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Courtroom Technology and Its Limitations

By: Kacey Wheeler

Litigation Technology, Trial Technicians, Trial Technology, Hot Seat Operators, PowerPoint, Litigation Graphics, Persuasive Graphics, Advocacy Graphics, Presentation Graphics, Trial Graphics, Demonstrative Evidence, Persuasion, Visual Persuasion, Storytelling, Animation, Aviation Litigation, Voir Dire

We write here frequently about the importance of using visual evidence in trials and indeed in all sorts of other legal forums. But technology is not the be-all and end-all of persuasion. It is a very useful tool, but the importance of technology does not lessen the need to tell a convincing story to a jury or another decisionmaker.

In fact, if courtroom technology is not deployed correctly, presenting visuals to a judge or jury can detract from one’s message rather than enhance it. In other words, figuring out who will be victorious at trial is not simply a matter of determining who is using litigation graphics and who is not. Any trial is ultimately about how each side can use its graphics to support an effective story. Technology-based graphics, therefore, should not be used to make up for the trial skills a lawyer lacks, but rather to enhance the skills he or she already possesses.

The type of technological visual is another variable to consider when presenting an argument. Some research has suggested that depending on the case, different types of technology-based graphics can have different persuasive effects on the jury. For example, researchers compared a computer simulation of an air crash, an audiotape with written transcript of a cockpit voice recorder, and a speaker reading the cockpit voice recorder, and asked people to decide whether they believed there was a pilot error based on the evidence to which they had been exposed. The researchers found that jurors who were shown the computer animation believed the flight crew to be significantly less negligent that the other jurors who did not. Animations are so powerful because they can take us to places human beings cannot go. But even without animations, simple PowerPoint slides can be quite effective in advancing your narrative if done right.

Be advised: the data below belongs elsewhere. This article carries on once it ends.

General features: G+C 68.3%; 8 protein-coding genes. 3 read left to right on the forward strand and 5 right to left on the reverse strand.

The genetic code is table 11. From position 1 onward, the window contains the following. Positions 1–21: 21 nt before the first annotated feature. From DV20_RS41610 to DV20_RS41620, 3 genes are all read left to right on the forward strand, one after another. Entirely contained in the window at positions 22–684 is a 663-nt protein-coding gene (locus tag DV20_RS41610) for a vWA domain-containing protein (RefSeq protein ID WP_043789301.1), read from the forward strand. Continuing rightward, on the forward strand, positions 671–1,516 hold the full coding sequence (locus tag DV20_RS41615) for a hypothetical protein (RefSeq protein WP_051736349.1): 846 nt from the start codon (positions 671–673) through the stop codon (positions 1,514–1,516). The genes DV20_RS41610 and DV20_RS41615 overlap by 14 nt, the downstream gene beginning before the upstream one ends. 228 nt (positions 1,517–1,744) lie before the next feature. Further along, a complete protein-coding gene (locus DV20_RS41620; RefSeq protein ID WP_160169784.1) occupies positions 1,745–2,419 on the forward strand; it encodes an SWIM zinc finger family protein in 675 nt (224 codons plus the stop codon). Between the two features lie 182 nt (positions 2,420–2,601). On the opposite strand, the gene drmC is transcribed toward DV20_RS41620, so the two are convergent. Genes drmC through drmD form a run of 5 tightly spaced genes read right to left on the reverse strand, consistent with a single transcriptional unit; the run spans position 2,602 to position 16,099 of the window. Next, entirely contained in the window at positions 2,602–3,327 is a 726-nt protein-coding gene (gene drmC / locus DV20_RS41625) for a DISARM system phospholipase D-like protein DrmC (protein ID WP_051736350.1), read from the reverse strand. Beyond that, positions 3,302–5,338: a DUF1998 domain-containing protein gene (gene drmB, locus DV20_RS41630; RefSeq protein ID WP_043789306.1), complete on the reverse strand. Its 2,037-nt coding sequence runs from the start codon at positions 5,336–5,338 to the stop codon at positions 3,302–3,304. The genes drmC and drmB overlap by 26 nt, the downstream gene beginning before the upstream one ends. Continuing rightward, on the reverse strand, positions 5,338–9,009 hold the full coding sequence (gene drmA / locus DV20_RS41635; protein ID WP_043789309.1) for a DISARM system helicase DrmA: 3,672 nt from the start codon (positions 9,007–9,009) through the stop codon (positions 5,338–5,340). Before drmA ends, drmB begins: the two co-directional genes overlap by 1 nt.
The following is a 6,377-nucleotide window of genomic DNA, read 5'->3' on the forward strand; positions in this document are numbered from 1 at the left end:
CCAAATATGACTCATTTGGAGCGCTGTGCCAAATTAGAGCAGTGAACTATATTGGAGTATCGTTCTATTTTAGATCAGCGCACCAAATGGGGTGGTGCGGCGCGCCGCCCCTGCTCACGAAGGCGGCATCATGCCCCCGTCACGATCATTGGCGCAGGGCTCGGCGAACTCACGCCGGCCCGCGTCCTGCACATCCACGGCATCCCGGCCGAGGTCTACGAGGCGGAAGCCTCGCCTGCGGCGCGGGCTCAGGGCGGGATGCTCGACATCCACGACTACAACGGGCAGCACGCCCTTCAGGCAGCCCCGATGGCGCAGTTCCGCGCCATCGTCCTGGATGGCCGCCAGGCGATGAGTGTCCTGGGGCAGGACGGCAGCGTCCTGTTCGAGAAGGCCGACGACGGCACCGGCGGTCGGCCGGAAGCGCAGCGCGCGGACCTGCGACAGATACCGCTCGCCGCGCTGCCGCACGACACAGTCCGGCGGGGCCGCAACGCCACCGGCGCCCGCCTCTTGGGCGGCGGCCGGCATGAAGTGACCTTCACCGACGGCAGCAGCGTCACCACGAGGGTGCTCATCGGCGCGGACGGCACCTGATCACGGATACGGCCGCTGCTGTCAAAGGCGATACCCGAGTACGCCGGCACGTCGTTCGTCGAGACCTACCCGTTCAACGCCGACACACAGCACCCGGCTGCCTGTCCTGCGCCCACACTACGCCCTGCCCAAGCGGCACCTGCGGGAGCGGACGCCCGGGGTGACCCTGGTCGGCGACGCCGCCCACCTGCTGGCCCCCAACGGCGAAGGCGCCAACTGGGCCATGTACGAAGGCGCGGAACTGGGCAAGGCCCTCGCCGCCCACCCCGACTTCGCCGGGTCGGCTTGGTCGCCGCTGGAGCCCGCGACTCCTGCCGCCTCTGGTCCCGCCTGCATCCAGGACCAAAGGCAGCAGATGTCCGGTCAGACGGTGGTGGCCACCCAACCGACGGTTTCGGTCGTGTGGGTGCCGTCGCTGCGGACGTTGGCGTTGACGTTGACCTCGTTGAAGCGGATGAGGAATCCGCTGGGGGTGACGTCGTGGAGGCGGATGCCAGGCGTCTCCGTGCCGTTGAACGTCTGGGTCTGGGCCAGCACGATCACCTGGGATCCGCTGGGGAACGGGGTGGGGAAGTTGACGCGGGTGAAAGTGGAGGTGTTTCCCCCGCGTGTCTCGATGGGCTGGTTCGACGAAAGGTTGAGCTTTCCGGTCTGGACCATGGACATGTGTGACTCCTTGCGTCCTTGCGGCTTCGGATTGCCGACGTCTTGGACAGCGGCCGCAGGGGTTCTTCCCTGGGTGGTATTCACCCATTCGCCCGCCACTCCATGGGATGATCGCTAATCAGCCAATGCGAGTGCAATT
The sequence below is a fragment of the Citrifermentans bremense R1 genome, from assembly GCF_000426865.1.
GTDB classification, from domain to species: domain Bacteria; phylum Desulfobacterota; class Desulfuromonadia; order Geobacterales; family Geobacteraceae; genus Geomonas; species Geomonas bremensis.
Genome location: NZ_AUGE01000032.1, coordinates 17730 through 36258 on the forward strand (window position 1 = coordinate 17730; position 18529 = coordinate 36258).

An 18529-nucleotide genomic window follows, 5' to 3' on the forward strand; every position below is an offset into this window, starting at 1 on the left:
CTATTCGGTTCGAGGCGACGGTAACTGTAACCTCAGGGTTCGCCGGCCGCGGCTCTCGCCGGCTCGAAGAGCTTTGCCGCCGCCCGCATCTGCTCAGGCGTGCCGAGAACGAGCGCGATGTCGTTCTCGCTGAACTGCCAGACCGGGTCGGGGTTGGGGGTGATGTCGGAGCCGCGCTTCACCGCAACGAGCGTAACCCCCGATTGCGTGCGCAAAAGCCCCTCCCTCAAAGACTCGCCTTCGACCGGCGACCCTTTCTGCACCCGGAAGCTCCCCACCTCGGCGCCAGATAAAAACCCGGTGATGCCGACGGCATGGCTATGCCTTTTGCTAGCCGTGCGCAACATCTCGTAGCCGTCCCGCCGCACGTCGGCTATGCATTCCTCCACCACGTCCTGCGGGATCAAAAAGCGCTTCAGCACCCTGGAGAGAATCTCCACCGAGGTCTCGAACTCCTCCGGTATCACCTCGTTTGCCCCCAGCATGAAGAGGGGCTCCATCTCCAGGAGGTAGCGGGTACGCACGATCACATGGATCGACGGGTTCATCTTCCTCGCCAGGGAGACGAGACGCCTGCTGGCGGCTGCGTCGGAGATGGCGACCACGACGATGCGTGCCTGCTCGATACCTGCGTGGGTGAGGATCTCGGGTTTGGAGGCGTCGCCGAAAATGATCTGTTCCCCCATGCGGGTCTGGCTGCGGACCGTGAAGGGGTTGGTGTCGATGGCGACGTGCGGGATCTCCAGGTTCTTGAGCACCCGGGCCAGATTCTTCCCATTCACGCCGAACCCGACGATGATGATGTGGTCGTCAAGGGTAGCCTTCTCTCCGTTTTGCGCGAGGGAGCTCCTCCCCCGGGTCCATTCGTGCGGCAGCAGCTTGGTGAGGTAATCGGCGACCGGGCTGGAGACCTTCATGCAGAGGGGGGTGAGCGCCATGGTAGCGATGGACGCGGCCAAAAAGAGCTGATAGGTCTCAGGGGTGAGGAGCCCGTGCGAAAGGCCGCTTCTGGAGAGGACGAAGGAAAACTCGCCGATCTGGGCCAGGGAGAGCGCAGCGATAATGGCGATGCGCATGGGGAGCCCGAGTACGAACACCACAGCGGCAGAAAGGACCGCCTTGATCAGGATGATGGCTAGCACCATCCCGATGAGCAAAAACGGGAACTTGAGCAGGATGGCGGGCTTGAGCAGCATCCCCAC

For example, in one study, plaintiffs’ use of PowerPoint slides featuring graphs illustrating statistical evidence increased the defendant’s perceived responsibility in a civil case, but text slides summarizing expert testimony did not. Whatever type of technologically based graphic a lawyer decides to use, it is important to make sure that it is the best and most appropriate medium to demonstrate the evidence to your audience.

Of course, some jurors may not regularly use technology or may distrust it. Thus, lawyers planning to use technology to supplement their arguments or display and summarize evidence should question prospective jurors in voir dire about their feelings regarding technology.

Finally, lawyers need to be comfortable in presenting their graphics. A lawyer who is ill-prepared to use technology and fumbles with the computer or experiences a glitch may lose whatever added credibility that the technology may provide. And no technology can replace a well-developed legal and factual argument that constitutes a believable narrative. That story is the true key to every successful trial.

Other A2L free articles, e-books, and webinars related to courtroom technology, computer animation, litigation graphics, and voir dire:

A2L Consulting Voir Dire Consultants Handbook

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